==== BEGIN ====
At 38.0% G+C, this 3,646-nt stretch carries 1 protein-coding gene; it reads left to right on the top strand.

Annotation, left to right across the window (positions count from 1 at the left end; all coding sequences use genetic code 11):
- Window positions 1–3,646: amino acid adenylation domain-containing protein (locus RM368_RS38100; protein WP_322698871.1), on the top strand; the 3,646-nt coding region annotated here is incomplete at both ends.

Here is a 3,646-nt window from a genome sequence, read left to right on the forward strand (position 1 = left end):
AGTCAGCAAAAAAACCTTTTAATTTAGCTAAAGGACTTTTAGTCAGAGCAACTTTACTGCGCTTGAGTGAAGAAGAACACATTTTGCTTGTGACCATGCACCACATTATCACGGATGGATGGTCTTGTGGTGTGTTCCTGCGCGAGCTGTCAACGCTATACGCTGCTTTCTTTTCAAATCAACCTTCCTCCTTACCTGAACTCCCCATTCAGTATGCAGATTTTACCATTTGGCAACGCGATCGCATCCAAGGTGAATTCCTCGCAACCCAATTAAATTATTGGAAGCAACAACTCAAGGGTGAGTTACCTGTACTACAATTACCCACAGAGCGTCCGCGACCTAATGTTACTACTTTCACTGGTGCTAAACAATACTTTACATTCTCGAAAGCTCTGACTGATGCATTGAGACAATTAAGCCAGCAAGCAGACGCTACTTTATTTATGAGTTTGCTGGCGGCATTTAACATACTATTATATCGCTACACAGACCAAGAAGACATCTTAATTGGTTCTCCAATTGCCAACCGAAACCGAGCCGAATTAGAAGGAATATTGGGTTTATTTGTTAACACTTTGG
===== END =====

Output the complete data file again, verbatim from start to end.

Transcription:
At 38.0% G+C, this 3,646-nt stretch carries 1 protein-coding gene; it reads left to right on the top strand.

Annotation, left to right across the window (positions count from 1 at the left end; all coding sequences use genetic code 11):
- Window positions 1–3,646: amino acid adenylation domain-containing protein (locus RM368_RS38100; protein WP_322698871.1), on the top strand; the 3,646-nt coding region annotated here is incomplete at both ends.

Here is a 3,646-nt window from a genome sequence, read left to right on the forward strand (position 1 = left end):
AGTCAGCAAAAAAACCTTTTAATTTAGCTAAAGGACTTTTAGTCAGAGCAACTTTACTGCGCTTGAGTGAAGAAGAACACATTTTGCTTGTGACCATGCACCACATTATCACGGATGGATGGTCTTGTGGTGTGTTCCTGCGCGAGCTGTCAACGCTATACGCTGCTTTCTTTTCAAATCAACCTTCCTCCTTACCTGAACTCCCCATTCAGTATGCAGATTTTACCATTTGGCAACGCGATCGCATCCAAGGTGAATTCCTCGCAACCCAATTAAATTATTGGAAGCAACAACTCAAGGGTGAGTTACCTGTACTACAATTACCCACAGAGCGTCCGCGACCTAATGTTACTACTTTCACTGGTGCTAAACAATACTTTACATTCTCGAAAGCTCTGACTGATGCATTGAGACAATTAAGCCAGCAAGCAGACGCTACTTTATTTATGAGTTTGCTGGCGGCATTTAACATACTATTATATCGCTACACAGACCAAGAAGACATCTTAATTGGTTCTCCAATTGCCAACCGAAACCGAGCCGAATTAGAAGGAATATTGGGTTTATTTGTTAACACTTTGG